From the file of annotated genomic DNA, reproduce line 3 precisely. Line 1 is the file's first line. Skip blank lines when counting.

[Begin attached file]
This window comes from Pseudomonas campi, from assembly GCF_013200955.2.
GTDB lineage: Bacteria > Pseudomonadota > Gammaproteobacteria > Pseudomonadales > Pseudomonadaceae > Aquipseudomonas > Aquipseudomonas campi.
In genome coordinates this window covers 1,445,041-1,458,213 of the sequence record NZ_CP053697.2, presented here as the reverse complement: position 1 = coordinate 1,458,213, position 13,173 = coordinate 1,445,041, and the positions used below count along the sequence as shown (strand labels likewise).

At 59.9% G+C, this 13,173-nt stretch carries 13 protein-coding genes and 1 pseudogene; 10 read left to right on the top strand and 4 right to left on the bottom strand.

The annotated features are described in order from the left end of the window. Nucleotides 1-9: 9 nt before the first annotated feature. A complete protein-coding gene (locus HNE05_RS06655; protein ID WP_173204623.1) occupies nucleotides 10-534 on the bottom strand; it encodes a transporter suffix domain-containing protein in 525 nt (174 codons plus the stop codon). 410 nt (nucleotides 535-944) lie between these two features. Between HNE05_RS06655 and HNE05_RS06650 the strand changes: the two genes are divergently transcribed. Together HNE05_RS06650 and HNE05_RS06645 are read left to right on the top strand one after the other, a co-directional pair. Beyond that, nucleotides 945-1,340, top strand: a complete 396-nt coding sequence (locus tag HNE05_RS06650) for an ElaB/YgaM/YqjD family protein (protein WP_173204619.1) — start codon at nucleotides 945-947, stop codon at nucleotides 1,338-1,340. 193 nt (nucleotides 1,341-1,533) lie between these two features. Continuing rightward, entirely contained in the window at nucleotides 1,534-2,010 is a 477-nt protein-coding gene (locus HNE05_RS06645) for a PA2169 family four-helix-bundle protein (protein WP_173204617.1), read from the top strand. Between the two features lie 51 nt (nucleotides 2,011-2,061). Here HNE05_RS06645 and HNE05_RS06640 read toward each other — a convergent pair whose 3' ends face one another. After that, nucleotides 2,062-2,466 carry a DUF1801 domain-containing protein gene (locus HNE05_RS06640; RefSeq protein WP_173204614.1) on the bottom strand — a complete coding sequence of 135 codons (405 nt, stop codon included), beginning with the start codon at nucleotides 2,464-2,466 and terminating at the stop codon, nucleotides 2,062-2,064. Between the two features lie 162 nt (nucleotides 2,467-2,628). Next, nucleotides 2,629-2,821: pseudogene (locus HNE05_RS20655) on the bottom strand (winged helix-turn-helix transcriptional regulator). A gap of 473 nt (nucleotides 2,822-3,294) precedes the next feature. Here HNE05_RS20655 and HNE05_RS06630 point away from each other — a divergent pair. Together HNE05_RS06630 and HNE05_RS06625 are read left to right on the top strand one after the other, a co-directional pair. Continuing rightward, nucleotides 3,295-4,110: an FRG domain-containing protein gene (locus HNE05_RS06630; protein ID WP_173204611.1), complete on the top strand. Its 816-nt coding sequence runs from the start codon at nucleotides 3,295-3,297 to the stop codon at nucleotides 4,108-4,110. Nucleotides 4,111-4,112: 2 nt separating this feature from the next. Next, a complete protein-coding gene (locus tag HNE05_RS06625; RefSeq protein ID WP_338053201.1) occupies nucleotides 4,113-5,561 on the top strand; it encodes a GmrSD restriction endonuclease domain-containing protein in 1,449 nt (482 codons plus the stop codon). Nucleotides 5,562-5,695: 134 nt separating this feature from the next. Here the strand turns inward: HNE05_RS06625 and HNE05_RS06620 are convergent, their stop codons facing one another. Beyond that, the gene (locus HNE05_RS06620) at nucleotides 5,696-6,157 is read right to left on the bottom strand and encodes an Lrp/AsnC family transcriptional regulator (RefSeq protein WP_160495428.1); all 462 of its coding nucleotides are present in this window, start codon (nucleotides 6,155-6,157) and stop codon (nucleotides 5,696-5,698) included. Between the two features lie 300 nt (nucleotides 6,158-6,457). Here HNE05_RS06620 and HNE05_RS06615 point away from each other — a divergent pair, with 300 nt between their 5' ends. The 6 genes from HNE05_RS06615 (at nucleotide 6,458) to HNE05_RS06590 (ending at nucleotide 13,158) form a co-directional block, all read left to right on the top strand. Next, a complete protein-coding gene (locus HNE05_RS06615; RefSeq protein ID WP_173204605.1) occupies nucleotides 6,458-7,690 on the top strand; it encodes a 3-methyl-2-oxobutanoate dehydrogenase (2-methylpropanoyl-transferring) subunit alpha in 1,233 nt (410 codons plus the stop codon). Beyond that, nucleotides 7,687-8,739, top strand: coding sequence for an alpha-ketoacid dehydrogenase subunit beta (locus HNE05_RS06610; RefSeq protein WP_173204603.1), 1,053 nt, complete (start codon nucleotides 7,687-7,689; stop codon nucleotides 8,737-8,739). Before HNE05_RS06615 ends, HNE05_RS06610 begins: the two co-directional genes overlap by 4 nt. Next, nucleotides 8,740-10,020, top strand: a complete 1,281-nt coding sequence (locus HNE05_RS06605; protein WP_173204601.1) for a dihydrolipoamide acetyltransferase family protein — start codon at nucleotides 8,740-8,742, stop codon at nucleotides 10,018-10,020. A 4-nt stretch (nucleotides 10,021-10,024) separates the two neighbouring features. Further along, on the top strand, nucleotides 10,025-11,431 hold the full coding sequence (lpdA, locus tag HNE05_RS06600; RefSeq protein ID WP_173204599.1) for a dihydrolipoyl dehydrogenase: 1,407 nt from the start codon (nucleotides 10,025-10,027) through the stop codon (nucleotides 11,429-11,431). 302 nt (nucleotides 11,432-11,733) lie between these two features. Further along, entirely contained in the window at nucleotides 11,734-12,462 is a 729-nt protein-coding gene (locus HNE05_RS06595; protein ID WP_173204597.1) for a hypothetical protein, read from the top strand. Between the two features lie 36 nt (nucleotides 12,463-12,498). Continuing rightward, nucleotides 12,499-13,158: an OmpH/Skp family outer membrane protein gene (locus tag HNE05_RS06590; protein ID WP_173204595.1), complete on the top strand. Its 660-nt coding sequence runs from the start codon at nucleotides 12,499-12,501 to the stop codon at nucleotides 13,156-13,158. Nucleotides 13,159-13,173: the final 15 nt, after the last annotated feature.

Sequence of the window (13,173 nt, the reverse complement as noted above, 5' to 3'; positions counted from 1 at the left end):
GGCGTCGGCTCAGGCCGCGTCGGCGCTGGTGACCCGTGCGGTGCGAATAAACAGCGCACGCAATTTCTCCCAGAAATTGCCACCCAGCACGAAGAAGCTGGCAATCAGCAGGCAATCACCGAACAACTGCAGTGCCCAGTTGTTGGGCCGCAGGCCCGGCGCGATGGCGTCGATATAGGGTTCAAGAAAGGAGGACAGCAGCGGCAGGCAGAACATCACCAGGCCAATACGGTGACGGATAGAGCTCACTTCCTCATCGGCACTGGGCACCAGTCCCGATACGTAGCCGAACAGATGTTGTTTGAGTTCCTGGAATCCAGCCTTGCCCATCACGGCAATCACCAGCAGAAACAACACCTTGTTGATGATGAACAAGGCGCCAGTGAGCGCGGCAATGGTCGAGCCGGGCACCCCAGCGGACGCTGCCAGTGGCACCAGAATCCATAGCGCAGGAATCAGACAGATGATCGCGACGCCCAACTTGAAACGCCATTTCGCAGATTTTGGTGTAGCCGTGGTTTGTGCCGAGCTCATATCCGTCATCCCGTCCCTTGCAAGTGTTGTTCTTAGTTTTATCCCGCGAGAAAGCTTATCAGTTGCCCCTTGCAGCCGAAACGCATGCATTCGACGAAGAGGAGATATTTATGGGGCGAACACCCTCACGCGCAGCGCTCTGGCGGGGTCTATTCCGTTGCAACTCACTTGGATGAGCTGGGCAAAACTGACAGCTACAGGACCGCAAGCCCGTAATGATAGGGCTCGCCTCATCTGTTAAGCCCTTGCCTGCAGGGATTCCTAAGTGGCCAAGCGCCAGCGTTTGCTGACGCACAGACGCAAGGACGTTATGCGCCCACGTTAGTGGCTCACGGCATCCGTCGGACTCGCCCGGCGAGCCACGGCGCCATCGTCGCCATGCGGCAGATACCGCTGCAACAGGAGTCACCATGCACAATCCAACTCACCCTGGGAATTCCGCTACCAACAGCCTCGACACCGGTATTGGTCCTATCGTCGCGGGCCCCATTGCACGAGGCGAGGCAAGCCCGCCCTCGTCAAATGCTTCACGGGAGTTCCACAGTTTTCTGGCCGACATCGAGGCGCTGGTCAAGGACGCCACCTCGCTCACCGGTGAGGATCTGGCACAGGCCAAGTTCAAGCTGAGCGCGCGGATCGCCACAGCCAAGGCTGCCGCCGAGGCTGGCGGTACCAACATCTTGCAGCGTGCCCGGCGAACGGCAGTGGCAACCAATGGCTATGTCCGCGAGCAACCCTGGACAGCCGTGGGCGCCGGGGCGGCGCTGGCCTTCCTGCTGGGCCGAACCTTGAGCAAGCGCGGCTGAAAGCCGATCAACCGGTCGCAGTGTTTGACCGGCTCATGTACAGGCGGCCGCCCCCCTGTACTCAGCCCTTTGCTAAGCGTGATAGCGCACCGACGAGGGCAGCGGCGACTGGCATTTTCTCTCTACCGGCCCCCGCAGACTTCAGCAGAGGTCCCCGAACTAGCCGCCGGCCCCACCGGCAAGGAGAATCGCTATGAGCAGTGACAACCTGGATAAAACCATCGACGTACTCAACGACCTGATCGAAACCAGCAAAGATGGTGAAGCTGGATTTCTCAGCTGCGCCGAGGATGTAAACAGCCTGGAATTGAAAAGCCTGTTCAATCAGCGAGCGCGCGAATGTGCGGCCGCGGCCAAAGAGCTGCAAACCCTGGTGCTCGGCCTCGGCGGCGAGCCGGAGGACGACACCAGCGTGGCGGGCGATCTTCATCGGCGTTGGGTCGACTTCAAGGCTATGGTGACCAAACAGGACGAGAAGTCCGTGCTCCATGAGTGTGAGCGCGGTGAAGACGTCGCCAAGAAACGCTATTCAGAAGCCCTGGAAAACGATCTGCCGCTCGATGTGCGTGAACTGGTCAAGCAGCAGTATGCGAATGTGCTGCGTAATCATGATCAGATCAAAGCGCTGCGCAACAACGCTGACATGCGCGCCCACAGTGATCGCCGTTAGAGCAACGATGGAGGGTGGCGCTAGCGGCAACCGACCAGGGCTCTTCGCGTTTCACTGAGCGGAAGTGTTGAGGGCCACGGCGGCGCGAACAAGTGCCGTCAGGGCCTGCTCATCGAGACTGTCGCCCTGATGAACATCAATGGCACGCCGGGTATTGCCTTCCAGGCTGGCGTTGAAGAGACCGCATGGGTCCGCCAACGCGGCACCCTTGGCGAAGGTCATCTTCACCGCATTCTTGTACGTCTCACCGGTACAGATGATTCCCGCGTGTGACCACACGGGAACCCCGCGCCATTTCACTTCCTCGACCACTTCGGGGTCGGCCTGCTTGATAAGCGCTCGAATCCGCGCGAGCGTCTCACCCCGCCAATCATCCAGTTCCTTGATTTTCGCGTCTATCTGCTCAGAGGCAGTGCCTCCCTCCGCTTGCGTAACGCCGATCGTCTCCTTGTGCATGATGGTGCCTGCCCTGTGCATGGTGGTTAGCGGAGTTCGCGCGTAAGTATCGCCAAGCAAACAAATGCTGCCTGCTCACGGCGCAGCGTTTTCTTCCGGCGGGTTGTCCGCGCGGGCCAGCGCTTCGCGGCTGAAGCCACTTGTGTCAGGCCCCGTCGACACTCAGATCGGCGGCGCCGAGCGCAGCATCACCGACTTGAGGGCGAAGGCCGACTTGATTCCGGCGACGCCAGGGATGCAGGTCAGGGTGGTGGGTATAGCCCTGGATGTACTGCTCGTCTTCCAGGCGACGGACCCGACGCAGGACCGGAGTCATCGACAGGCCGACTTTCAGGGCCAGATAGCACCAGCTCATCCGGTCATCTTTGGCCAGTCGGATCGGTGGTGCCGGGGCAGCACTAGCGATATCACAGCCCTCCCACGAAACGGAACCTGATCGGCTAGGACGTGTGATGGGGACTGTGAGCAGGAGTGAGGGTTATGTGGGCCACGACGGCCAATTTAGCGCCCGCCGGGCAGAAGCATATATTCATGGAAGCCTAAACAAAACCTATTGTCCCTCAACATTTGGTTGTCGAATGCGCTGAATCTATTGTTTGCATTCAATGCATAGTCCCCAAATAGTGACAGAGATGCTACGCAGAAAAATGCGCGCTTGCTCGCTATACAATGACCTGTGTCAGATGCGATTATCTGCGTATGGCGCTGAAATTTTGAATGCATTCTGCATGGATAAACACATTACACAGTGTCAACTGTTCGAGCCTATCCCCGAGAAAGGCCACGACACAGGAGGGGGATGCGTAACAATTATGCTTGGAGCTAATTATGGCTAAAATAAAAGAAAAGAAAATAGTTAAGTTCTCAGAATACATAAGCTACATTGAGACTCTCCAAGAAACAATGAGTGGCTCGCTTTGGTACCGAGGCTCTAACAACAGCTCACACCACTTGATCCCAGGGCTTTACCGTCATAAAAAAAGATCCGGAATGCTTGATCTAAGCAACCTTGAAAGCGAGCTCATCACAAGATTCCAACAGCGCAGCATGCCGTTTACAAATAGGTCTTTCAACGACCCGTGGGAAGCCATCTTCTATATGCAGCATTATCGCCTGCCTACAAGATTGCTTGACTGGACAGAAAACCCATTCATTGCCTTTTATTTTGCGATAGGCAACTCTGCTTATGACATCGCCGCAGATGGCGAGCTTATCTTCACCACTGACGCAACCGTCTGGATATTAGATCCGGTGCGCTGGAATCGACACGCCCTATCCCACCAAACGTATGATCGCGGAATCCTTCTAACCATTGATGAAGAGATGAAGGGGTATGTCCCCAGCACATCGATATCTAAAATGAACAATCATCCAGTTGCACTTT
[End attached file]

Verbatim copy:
In genome coordinates this window covers 1,445,041-1,458,213 of the sequence record NZ_CP053697.2, presented here as the reverse complement: position 1 = coordinate 1,458,213, position 13,173 = coordinate 1,445,041, and the positions used below count along the sequence as shown (strand labels likewise).